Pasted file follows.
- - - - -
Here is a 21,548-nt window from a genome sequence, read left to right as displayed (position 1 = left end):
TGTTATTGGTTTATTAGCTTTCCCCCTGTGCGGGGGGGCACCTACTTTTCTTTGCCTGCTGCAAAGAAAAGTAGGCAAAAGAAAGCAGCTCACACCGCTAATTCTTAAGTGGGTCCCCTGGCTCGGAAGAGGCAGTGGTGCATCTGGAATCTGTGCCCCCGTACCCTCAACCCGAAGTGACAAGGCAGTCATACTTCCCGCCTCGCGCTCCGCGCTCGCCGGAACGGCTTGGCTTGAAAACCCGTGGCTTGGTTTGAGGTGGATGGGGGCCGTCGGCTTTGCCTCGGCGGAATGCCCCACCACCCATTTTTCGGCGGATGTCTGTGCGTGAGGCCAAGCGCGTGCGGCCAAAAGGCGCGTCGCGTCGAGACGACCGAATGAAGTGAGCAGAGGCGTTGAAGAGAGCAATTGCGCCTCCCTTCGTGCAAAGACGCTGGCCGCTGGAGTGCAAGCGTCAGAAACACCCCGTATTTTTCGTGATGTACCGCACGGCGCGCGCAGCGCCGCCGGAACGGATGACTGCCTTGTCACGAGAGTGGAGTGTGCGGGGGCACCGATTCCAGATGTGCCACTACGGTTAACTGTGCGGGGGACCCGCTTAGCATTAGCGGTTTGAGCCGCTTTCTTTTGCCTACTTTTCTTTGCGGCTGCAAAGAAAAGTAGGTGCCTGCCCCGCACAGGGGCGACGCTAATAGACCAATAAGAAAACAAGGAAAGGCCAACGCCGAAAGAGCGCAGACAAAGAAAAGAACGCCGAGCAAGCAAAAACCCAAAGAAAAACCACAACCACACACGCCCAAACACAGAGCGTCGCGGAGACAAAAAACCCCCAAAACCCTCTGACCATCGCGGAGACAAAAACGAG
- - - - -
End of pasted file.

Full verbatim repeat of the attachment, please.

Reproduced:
Here is a 21,548-nt window from a genome sequence, read left to right as displayed (position 1 = left end):
TGTTATTGGTTTATTAGCTTTCCCCCTGTGCGGGGGGGCACCTACTTTTCTTTGCCTGCTGCAAAGAAAAGTAGGCAAAAGAAAGCAGCTCACACCGCTAATTCTTAAGTGGGTCCCCTGGCTCGGAAGAGGCAGTGGTGCATCTGGAATCTGTGCCCCCGTACCCTCAACCCGAAGTGACAAGGCAGTCATACTTCCCGCCTCGCGCTCCGCGCTCGCCGGAACGGCTTGGCTTGAAAACCCGTGGCTTGGTTTGAGGTGGATGGGGGCCGTCGGCTTTGCCTCGGCGGAATGCCCCACCACCCATTTTTCGGCGGATGTCTGTGCGTGAGGCCAAGCGCGTGCGGCCAAAAGGCGCGTCGCGTCGAGACGACCGAATGAAGTGAGCAGAGGCGTTGAAGAGAGCAATTGCGCCTCCCTTCGTGCAAAGACGCTGGCCGCTGGAGTGCAAGCGTCAGAAACACCCCGTATTTTTCGTGATGTACCGCACGGCGCGCGCAGCGCCGCCGGAACGGATGACTGCCTTGTCACGAGAGTGGAGTGTGCGGGGGCACCGATTCCAGATGTGCCACTACGGTTAACTGTGCGGGGGACCCGCTTAGCATTAGCGGTTTGAGCCGCTTTCTTTTGCCTACTTTTCTTTGCGGCTGCAAAGAAAAGTAGGTGCCTGCCCCGCACAGGGGCGACGCTAATAGACCAATAAGAAAACAAGGAAAGGCCAACGCCGAAAGAGCGCAGACAAAGAAAAGAACGCCGAGCAAGCAAAAACCCAAAGAAAAACCACAACCACACACGCCCAAACACAGAGCGTCGCGGAGACAAAAAACCCCCAAAACCCTCTGACCATCGCGGAGACAAAAACGAG